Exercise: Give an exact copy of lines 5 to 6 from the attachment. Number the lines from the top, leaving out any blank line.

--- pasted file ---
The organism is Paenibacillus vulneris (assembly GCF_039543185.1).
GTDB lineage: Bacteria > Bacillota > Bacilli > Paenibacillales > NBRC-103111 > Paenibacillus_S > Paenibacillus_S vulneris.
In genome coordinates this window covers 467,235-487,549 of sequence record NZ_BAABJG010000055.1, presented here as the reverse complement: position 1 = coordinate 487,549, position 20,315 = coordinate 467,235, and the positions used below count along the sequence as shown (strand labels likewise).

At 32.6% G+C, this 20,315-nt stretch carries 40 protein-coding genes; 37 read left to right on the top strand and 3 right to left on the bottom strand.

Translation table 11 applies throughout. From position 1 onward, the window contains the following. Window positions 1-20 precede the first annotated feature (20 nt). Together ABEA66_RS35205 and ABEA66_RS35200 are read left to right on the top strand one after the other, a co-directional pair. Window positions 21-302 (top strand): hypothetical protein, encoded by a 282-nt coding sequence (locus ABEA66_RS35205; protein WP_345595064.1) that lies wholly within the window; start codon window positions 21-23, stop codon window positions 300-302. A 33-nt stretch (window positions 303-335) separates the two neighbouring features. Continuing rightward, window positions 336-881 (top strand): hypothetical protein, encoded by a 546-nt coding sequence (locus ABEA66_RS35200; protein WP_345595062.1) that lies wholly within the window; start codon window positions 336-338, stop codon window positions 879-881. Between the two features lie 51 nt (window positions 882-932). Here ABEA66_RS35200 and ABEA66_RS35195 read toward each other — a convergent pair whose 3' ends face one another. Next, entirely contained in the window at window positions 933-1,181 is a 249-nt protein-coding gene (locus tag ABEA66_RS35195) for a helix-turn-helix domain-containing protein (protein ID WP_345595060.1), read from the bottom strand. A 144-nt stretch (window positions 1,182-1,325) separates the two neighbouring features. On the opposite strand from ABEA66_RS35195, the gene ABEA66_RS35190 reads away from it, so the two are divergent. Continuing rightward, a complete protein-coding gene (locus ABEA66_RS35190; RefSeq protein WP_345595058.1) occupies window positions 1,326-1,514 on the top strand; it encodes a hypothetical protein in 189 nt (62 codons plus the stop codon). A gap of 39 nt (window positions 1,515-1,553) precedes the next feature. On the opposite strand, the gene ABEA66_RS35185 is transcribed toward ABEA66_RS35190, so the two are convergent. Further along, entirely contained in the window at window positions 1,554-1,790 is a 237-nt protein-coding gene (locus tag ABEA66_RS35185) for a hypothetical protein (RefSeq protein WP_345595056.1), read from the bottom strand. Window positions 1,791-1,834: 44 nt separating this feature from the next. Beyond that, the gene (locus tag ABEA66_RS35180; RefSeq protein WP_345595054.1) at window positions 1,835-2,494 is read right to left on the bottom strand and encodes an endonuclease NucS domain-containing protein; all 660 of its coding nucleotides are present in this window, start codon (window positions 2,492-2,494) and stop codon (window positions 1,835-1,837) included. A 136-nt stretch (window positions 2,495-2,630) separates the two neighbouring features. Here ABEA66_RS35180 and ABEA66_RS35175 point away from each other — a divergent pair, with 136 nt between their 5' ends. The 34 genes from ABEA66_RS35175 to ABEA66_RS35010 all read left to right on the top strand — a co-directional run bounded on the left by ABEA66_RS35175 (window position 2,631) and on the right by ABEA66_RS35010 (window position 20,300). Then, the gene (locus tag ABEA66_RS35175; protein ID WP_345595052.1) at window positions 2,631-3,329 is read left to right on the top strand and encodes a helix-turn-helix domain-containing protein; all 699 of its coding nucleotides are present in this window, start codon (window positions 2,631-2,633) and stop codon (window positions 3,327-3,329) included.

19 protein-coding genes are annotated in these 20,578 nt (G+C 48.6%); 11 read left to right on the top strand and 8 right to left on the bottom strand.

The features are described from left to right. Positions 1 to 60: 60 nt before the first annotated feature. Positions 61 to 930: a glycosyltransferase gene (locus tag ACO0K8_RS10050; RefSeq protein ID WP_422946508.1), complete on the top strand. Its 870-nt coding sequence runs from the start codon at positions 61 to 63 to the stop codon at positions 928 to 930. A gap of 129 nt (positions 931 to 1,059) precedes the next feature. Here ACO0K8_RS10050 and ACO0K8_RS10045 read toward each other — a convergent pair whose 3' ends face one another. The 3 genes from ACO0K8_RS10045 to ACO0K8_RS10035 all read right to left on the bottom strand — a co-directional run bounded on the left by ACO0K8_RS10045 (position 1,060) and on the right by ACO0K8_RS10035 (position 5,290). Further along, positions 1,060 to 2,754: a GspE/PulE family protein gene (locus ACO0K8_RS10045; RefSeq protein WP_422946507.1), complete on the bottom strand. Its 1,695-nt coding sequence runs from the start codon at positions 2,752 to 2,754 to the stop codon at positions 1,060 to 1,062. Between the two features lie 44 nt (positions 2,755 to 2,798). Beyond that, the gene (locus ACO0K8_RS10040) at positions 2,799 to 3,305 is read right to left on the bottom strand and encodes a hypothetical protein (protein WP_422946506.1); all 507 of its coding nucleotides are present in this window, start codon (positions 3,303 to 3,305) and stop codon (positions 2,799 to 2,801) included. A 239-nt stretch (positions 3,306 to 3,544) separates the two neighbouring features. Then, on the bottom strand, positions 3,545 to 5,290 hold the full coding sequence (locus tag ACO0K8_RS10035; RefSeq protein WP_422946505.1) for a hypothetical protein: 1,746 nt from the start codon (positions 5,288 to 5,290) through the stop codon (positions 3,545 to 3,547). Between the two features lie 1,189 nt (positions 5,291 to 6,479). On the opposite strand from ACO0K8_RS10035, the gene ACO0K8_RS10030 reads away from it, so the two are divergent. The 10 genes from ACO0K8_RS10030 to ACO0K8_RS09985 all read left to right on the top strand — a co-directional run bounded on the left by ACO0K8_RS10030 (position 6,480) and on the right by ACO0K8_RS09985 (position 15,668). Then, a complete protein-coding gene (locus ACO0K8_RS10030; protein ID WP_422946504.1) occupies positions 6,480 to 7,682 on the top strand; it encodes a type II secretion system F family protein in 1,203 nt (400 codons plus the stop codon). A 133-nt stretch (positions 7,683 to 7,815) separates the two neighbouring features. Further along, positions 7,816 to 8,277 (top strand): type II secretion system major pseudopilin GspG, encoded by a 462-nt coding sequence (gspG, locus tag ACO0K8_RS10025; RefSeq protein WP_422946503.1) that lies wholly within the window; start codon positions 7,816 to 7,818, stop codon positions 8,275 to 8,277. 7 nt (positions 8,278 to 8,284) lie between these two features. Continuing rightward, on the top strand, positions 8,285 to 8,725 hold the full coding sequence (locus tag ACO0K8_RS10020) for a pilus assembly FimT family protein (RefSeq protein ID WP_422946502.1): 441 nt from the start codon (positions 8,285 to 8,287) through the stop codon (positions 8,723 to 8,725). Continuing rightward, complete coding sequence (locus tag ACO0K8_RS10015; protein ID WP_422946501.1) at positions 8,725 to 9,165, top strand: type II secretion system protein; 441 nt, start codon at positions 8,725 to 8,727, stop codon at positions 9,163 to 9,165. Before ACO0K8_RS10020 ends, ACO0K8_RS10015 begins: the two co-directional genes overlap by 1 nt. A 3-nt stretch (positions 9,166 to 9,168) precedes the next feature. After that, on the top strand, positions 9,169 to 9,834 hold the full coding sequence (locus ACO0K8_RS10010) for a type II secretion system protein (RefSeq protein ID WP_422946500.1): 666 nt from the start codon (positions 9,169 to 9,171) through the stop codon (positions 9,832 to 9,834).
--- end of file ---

Translation table 11 applies throughout. From position 1 onward, the window contains the following. Window positions 1-20 precede the first annotated feature (20 nt). Together ABEA66_RS35205 and ABEA66_RS35200 are read left to right on the top strand one after the other, a co-directional pair. Window positions 21-302 (top strand): hypothetical protein, encoded by a 282-nt coding sequence (locus ABEA66_RS35205; protein WP_345595064.1) that lies wholly within the window; start codon window positions 21-23, stop codon window positions 300-302. A 33-nt stretch (window positions 303-335) separates the two neighbouring features. Continuing rightward, window positions 336-881 (top strand): hypothetical protein, encoded by a 546-nt coding sequence (locus ABEA66_RS35200; protein WP_345595062.1) that lies wholly within the window; start codon window positions 336-338, stop codon window positions 879-881. Between the two features lie 51 nt (window positions 882-932). Here ABEA66_RS35200 and ABEA66_RS35195 read toward each other — a convergent pair whose 3' ends face one another. Next, entirely contained in the window at window positions 933-1,181 is a 249-nt protein-coding gene (locus tag ABEA66_RS35195) for a helix-turn-helix domain-containing protein (protein ID WP_345595060.1), read from the bottom strand. A 144-nt stretch (window positions 1,182-1,325) separates the two neighbouring features. On the opposite strand from ABEA66_RS35195, the gene ABEA66_RS35190 reads away from it, so the two are divergent. Continuing rightward, a complete protein-coding gene (locus ABEA66_RS35190; RefSeq protein WP_345595058.1) occupies window positions 1,326-1,514 on the top strand; it encodes a hypothetical protein in 189 nt (62 codons plus the stop codon). A gap of 39 nt (window positions 1,515-1,553) precedes the next feature. On the opposite strand, the gene ABEA66_RS35185 is transcribed toward ABEA66_RS35190, so the two are convergent. Further along, entirely contained in the window at window positions 1,554-1,790 is a 237-nt protein-coding gene (locus tag ABEA66_RS35185) for a hypothetical protein (RefSeq protein WP_345595056.1), read from the bottom strand. Window positions 1,791-1,834: 44 nt separating this feature from the next. Beyond that, the gene (locus tag ABEA66_RS35180; RefSeq protein WP_345595054.1) at window positions 1,835-2,494 is read right to left on the bottom strand and encodes an endonuclease NucS domain-containing protein; all 660 of its coding nucleotides are present in this window, start codon (window positions 2,492-2,494) and stop codon (window positions 1,835-1,837) included. A 136-nt stretch (window positions 2,495-2,630) separates the two neighbouring features. Here ABEA66_RS35180 and ABEA66_RS35175 point away from each other — a divergent pair, with 136 nt between their 5' ends. The 34 genes from ABEA66_RS35175 to ABEA66_RS35010 all read left to right on the top strand — a co-directional run bounded on the left by ABEA66_RS35175 (window position 2,631) and on the right by ABEA66_RS35010 (window position 20,300). Then, the gene (locus tag ABEA66_RS35175; protein ID WP_345595052.1) at window positions 2,631-3,329 is read left to right on the top strand and encodes a helix-turn-helix domain-containing protein; all 699 of its coding nucleotides are present in this window, start codon (window positions 2,631-2,633) and stop codon (window positions 3,327-3,329) included.

19 protein-coding genes are annotated in these 20,578 nt (G+C 48.6%); 11 read left to right on the top strand and 8 right to left on the bottom strand.